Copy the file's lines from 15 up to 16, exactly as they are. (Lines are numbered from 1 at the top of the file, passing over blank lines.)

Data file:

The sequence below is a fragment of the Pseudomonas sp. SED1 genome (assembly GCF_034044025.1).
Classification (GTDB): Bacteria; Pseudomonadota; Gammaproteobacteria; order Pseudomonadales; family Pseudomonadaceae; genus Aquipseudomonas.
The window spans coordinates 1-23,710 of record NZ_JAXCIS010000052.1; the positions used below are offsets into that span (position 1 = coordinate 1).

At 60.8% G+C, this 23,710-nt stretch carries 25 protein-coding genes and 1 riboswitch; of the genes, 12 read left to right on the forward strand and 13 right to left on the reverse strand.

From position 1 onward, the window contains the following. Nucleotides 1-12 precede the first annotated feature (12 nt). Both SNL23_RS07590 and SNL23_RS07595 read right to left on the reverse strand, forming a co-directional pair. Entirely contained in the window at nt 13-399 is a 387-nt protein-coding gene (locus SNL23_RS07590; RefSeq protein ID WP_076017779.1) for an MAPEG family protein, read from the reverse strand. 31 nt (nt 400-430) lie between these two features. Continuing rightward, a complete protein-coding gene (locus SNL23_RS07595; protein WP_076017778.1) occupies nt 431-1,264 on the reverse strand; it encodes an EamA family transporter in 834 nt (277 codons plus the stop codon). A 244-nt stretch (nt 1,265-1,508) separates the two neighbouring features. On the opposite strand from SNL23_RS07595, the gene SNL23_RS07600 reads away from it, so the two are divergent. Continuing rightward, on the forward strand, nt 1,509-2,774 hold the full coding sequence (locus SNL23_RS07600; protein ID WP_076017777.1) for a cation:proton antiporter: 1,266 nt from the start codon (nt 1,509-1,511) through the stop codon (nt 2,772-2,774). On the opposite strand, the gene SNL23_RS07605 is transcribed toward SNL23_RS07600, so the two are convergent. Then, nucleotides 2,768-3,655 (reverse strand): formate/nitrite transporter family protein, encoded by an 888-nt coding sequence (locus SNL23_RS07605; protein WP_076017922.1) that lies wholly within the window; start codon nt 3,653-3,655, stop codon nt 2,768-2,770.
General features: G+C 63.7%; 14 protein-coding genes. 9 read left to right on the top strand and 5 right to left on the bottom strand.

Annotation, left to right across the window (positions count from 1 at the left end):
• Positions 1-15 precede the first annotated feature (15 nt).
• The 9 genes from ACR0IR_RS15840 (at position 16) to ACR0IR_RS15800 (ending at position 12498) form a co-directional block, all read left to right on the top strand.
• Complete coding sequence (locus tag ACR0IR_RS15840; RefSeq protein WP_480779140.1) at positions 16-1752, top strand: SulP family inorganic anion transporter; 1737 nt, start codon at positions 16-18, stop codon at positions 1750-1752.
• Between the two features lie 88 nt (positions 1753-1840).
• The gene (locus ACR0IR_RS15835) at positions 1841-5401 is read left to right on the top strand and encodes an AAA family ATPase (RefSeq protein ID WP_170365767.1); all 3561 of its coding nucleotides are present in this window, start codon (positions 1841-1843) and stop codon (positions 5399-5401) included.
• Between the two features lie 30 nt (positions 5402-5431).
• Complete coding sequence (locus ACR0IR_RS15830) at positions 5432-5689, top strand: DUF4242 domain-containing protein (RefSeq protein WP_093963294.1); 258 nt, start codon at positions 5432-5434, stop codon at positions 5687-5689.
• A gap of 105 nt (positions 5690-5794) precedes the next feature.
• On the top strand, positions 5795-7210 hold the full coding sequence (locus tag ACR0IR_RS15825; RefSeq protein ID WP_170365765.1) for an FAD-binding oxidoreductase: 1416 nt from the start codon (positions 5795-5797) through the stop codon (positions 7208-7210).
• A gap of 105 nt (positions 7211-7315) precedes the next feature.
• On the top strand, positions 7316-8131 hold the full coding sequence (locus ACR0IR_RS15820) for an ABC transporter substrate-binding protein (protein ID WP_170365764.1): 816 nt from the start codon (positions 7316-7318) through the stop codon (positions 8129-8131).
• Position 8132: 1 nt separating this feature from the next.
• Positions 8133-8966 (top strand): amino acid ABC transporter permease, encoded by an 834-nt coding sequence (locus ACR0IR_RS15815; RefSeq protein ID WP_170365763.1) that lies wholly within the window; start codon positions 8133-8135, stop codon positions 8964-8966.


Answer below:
• A gap of 105 nt (positions 5690-5794) precedes the next feature.
• On the top strand, positions 5795-7210 hold the full coding sequence (locus tag ACR0IR_RS15825; RefSeq protein ID WP_170365765.1) for an FAD-binding oxidoreductase: 1416 nt from the start codon (positions 5795-5797) through the stop codon (positions 7208-7210).